Increasingly attracted to Williams's grainy American demotic, and alert to the emergence of the Beats, he was also in search of a new style, one that he carved out of 200 pages of prose autobiography into the ground-breaking Life Studies of 1959. "Confessionalism", as this kind of poetry came to be called, has had both a good press (Alvarez) and a bad one (Fenton) in this country. With hindsight it seems a logical extension of the conversation poem, the tight-lipped dramatics of A Shropshire Lad and thepoetry of the Great War. Through all his Picasso-ish renewals Lowell remained acutely aware that "we are all looking for darkness visible, and we know that a realistic awe of evil is a...valuable thing for the writer to have." Having located that evil inside himself he reiterated his always lordly utterances in the more public poems of For the Union Dead and Near the Ocean, a brilliant marriage between formality and soliloquy. I was only sorry to discover that what I had taken to be an inventive adjective ("my Tudor Ford") in "Skunk Hour" turned out to be the car's proper name, an ad-man's excruciating pun on "two-door". Still, it took a Lowell to appreciate its Henrician possibilities.

Mariani is good on domestic detail and mostly sensible about the poetry, though briefer and less penetrating than Hamilton, with a tendency to cast every other important poem as a rewrite of "Dover Beach". As ever in biography, much of the pleasure lies in incidentals - the young Adrienne Rich "bursting with Benzedrine and emanci-pation", Eliot confiding "I feel as foolish at 70 as I did at 17", newspapers as "an anthology of an unredeemable world", Elizabeth Bishop's epitaph on herself as "the loneliest person who ever lived". We end with a conviction that Lowell's sense of himself as a historian and public spokesman, somewhere between Plutarch, Henry Adams and the reportage of the novelists is justified, despite the "seedy grandiloquence" of the lastfour notebooky collections which so pained his wife and friends.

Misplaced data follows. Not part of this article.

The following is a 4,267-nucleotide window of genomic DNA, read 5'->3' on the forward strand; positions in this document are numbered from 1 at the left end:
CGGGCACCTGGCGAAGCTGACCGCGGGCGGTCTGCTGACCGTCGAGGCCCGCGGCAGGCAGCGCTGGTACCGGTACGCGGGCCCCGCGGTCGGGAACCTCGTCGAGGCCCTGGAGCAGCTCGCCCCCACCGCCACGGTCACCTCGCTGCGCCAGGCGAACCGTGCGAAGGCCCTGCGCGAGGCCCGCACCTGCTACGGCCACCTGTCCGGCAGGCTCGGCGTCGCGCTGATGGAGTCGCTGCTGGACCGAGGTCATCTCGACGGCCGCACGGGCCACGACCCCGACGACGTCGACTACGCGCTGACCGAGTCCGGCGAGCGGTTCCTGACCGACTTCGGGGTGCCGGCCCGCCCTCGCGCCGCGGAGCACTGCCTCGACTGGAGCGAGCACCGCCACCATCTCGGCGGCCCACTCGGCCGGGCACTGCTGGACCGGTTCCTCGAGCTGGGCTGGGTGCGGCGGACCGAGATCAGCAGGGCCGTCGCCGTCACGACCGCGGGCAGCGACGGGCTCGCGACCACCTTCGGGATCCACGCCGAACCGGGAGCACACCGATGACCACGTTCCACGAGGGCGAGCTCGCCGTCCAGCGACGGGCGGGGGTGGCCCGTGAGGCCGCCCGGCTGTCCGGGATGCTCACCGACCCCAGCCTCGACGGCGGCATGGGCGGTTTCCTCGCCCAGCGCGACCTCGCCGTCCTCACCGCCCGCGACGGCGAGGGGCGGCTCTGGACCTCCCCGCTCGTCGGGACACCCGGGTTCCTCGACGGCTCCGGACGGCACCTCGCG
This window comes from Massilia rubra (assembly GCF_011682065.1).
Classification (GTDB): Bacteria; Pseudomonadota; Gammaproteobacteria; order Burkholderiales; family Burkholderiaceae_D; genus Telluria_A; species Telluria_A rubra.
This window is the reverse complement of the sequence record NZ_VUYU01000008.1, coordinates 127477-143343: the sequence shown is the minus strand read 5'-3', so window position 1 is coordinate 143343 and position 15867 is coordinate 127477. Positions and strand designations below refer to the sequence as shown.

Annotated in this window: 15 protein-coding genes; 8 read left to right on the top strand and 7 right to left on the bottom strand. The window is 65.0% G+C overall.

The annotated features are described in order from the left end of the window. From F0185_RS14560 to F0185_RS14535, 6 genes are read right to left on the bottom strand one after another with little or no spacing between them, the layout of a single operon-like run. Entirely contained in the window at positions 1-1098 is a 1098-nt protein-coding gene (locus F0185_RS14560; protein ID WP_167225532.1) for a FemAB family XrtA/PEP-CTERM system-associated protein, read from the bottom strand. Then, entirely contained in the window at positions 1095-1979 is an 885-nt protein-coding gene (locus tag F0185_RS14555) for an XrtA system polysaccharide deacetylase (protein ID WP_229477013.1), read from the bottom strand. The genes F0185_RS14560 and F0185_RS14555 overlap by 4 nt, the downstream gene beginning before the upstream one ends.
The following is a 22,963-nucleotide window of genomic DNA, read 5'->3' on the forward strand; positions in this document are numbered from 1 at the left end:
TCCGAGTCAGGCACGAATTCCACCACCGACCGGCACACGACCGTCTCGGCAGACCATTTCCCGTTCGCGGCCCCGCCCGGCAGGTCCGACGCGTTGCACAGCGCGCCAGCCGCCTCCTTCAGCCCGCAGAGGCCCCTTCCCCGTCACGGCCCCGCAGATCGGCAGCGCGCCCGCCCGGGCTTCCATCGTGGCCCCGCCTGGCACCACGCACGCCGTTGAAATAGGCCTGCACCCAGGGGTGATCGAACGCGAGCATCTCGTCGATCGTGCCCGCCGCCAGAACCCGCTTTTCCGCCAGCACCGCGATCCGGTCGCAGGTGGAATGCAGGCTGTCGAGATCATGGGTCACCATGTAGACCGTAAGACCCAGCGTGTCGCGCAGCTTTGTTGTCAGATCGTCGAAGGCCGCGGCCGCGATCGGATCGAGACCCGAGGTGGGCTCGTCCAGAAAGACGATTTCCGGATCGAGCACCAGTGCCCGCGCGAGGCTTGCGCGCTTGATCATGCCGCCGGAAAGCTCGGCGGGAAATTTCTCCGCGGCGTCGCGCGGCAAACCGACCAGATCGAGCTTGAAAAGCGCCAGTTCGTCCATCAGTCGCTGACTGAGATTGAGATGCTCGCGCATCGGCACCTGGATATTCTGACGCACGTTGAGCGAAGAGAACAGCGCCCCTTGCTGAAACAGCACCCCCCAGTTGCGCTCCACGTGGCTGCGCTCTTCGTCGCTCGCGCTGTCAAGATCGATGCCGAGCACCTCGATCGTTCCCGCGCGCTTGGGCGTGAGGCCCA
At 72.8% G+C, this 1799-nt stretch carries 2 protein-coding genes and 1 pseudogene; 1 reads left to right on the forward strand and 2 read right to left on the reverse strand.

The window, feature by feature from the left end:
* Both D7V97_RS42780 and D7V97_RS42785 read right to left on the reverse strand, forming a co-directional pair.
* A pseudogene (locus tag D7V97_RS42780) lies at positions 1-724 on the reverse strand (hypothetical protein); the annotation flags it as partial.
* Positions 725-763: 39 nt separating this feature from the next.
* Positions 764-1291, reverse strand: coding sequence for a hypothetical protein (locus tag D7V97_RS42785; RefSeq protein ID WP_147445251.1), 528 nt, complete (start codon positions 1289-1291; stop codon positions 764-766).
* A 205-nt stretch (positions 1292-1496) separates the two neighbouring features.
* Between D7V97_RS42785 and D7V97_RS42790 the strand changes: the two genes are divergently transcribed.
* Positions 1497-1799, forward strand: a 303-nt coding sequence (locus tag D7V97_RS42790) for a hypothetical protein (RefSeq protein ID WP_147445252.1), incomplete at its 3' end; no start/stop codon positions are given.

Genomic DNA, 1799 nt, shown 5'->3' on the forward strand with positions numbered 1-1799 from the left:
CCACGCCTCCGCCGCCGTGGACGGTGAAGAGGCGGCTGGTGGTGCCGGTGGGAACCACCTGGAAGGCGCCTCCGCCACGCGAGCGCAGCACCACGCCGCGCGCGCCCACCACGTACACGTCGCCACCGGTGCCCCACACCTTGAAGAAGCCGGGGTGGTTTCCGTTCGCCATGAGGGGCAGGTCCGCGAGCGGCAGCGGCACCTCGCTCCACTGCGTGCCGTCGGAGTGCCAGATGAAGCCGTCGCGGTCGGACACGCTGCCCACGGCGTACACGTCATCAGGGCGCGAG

One of these talks memorably of "the chain- saw bite/of whatever squares the universe/by name and number". The metaphor is apt for a life that lopped so many branches off his nearest and dearest. Adrienne Rich referred in a scathing review to the "bullshit eloquence" of For Lizzie and Harriet, "a poor excuse for a cruel and shallow book". Perhaps the late stuff was post-modern avant la lettre, devouring its own flesh and blood in search of a meal. The lifelong obsession with Ahab, Satan and "the monotony of the sublime" stayed with him to the end. He died in a taxi in New York, en route to Lizzie, with a portrait of Caroline Blackwood (his last wife) in his arms. You can't get more up to date than that.

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Stewart Lee (Gavin Evans)